Anna’s Test Kitchen – Chicken Milanese deconstructed
I'm always looking for new ways to cook chicken. While a simple, whole roasted bird is my preferred method, part of what's fantastic about poultry is its versatility. I was curious when I came across a recipe in Bon Appetit and now I just have to share. It's a variation of an old favourite and it is seriously addictive.
Milanese is a common Italian dish using flattened meat (often veal but also chicken, pork or eggplant) which is breaded and fried. Chicken parmigiana is a variation which includes cheese and tomato sauce (or some adaptation of such) and is rich, delicious comfort food at its best. Personally I like to lighten it up by serving the breaded chicken topped with an arugula salad and roasted cherry tomatoes.
The chicken milanese recipe from BA caught my eye because it includes a creamy sauce made with Maggi seasoning – a product I’d never heard of but is apparently the secret ingredient in many dishes out there with that certain earthy oomph; a meaty je ne sais quois if you will.
The link to the recipe is below, but first a few tips on it and milanese in general:
- The BA recipe calls for mayonnaise. I used half Hellman’s (a staple in my kitchen) and half Kewpie, the Japanese brand that’s a bit thinner and tangier. It created a good balance. Kewpie is widely available. I get it at my local produce store.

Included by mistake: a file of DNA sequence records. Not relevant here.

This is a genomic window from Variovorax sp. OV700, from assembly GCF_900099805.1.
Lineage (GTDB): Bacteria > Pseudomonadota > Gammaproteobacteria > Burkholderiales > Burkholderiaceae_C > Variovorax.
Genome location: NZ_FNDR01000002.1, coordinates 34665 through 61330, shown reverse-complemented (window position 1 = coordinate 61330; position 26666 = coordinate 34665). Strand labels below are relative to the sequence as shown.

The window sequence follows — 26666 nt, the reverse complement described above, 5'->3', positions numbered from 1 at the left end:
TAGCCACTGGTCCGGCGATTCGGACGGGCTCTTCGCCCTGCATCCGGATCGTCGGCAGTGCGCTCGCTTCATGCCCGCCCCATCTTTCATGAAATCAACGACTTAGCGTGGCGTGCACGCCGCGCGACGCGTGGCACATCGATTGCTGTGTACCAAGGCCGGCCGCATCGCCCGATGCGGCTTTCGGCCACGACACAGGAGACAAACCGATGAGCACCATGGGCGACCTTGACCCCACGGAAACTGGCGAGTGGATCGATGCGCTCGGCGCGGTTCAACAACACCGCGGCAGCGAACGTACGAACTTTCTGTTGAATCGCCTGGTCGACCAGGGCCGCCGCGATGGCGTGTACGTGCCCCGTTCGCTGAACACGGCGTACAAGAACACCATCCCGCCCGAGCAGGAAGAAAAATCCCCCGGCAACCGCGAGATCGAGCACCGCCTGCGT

- If you don’t know Maggi seasoning, go a bit lighter then the recipe calls for at first as a little goes a long way. Taste and add a bit more if it needs it.
- I used more lemon juice then the recipe called for.
- Use your mandolin to slice the cucumber and radishes nice and thin.
- When making any milanese, don’t forget to salt the meat before you dredge. It makes a big difference.
- Many recipes suggest vegetable oil for frying. I prefer grapeseed oil as it has a lighter, milder taste.
- Traditional milanese calls for regular fine breadcrumbs, but Japanese style panko breadcrumbs are bigger and give a nice crunchy coating.
- Get the butcher to pound the chicken cutlets for you. Less work when you get home and they’ll probably do a better job anyway.
I love the cucumber and radish medley atop each piece of chicken in this recipe as it creates balance with the chicken and creamy sauce. And while I was tempted to fiddle with the simple white vinegar, salt and sugar dressing the recipe includes for the vegetables, I’m glad I didn’t because the way it’s written is perfect.
Somehow this makes an ideal summer-to-fall transition dish, if that makes any sense. It’s also suitable for a crowd as it can be served room temperature and kids love that it tastes like chicken fingers (some kids won’t like the sauce of course).
Here’s the link to the recipe.
What time should I be over?